After the Second World War, The United States and the Soviet Union found themselves engaged in a nuclear arms race, and thus in a cold war that would last half a century. It was on December 6th 1953 - at the heart of this Cold War - that American President Eisenhower proposed the adaptation of nuclear technology for peaceful ends. The courageous 'Atoms for Peace' initiative is the forefather of today's attempts to develop safe nuclear energy.
The war had transformed the Supreme Commander of the Allied Forces into a pacifist. The 11 months of campaigning which had followed the D-day landings on June 6th 1944 had profoundly affected him, and resulted in a change of heart on a number of key issues. He had seen at first-hand how war can destroy cities, kill innocent civilians as well as military personnel, ruin economies and tear apart the foundations of civilisation. The spectre of what he saw in Europe would haunt him for the rest of his life. As President, he maintained the United States military budget at a minimum, and eloquently expressed his convictions at the inaugural address.
A testimony from Nagasaki's victims ...
"Everything was finished. Our mother land was defeated. Our university had collapsed and classrooms were reduced to ashes. We, one by one, were wounded and fell. The houses we lived in were burned down, the clothes we wore were blown up, and our families were either dead or injured. What are we going to say? We only whish to repeat this tragedy with the human race."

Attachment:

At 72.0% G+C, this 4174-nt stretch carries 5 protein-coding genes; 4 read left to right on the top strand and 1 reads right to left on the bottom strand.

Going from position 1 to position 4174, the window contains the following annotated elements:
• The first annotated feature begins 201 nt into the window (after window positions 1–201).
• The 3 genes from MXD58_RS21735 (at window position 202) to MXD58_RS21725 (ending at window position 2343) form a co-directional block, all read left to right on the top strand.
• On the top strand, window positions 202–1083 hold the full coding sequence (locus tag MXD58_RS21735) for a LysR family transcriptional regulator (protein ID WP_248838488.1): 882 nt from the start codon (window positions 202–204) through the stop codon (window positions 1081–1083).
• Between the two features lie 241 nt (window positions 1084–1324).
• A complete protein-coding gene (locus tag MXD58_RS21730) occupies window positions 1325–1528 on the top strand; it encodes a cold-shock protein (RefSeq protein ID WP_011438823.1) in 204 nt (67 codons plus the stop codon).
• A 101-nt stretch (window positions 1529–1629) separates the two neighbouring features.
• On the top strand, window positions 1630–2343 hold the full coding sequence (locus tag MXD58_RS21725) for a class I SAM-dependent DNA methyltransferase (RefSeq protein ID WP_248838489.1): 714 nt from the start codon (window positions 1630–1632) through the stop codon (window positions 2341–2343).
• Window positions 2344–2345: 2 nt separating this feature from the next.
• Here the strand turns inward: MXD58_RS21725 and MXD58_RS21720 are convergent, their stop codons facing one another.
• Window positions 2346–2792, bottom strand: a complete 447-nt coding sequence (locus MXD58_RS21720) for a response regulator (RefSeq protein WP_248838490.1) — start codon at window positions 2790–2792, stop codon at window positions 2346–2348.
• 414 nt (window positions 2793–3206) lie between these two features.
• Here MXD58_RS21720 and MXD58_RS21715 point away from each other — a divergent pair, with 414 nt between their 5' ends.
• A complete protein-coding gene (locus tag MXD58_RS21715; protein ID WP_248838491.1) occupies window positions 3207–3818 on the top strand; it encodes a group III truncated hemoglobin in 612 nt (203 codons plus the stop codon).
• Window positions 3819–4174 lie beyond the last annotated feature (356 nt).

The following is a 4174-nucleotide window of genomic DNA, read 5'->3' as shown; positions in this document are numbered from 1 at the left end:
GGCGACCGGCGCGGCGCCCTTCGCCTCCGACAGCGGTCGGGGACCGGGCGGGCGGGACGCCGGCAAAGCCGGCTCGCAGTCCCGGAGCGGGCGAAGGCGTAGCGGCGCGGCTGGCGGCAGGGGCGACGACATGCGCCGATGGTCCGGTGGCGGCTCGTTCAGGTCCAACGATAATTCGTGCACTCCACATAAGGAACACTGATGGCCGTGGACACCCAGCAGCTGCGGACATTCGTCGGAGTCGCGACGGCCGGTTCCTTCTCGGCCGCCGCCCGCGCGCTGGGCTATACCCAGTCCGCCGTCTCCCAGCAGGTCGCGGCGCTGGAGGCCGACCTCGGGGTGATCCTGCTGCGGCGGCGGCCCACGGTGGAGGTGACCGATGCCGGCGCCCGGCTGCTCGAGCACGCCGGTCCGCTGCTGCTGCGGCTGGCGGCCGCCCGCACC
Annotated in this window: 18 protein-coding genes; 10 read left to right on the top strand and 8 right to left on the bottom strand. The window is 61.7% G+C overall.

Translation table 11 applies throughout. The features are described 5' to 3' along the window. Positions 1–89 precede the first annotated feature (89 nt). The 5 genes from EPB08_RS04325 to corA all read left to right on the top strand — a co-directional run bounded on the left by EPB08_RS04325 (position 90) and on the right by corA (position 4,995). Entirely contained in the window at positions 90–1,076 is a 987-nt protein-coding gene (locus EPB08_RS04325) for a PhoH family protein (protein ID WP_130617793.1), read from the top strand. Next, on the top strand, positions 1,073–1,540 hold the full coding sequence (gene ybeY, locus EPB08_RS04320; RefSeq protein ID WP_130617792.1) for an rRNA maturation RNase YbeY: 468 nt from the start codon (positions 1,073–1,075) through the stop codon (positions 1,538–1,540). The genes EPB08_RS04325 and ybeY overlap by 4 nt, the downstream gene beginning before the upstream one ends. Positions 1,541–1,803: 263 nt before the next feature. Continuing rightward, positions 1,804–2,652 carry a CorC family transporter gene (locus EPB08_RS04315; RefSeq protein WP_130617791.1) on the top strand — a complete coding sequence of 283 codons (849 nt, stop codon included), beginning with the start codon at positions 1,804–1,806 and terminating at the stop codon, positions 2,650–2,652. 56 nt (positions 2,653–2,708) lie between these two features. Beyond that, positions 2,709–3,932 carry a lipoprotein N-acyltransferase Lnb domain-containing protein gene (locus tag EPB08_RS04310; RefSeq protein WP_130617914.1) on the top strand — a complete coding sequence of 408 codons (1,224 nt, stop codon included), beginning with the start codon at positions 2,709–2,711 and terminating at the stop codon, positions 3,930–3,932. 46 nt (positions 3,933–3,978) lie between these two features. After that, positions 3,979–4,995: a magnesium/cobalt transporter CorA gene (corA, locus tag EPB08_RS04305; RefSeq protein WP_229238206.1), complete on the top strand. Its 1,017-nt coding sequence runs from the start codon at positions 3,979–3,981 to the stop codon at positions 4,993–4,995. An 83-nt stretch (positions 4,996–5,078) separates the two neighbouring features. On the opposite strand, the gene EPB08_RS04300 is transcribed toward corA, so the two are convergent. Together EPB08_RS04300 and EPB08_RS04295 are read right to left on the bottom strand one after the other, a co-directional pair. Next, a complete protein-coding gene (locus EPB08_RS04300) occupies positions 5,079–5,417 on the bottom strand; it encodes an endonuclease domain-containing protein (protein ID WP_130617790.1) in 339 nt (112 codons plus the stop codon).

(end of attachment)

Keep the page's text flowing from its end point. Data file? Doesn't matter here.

"We should use the principle of the atomic atom. Go forward in the research of atomic energy contributing to the progress of civilization. A misfortune will be then transformed to a good fortune. The world civilization will change with the utilization of atomic energy. If a new and fortunate world can be made, the souls of so many victims will rest in peace."
These sobering lines were written at the time of the bombing of Nagasaki by Dr. Takashi Nagai, a radiologist at Nagasaki University who was among the first to take part in the rescue operations. His words prefigured the reaction of the entire Japanese people. In the aftermath of one of the largest civilian massacres in history, one might have expected to hear words of despair, hatred and revenge. By contrast, these lines indicate a tremendous spirit of recovery, of peace, and of hope.
Transforming catastrophes into blessings, and constantly moving forward are characteristically Japanese traits. Indeed, no other country made a similar investment to the 'Atoms for Peace' programme. Over the past sixty years, however, the world has changed. The nuclear threat has been diminished but still remains. Eliminating this threat, fighting poverty, coping with climate change and ensuring sustainable development are all problems which a peaceful use of atomic technology can help to solve.
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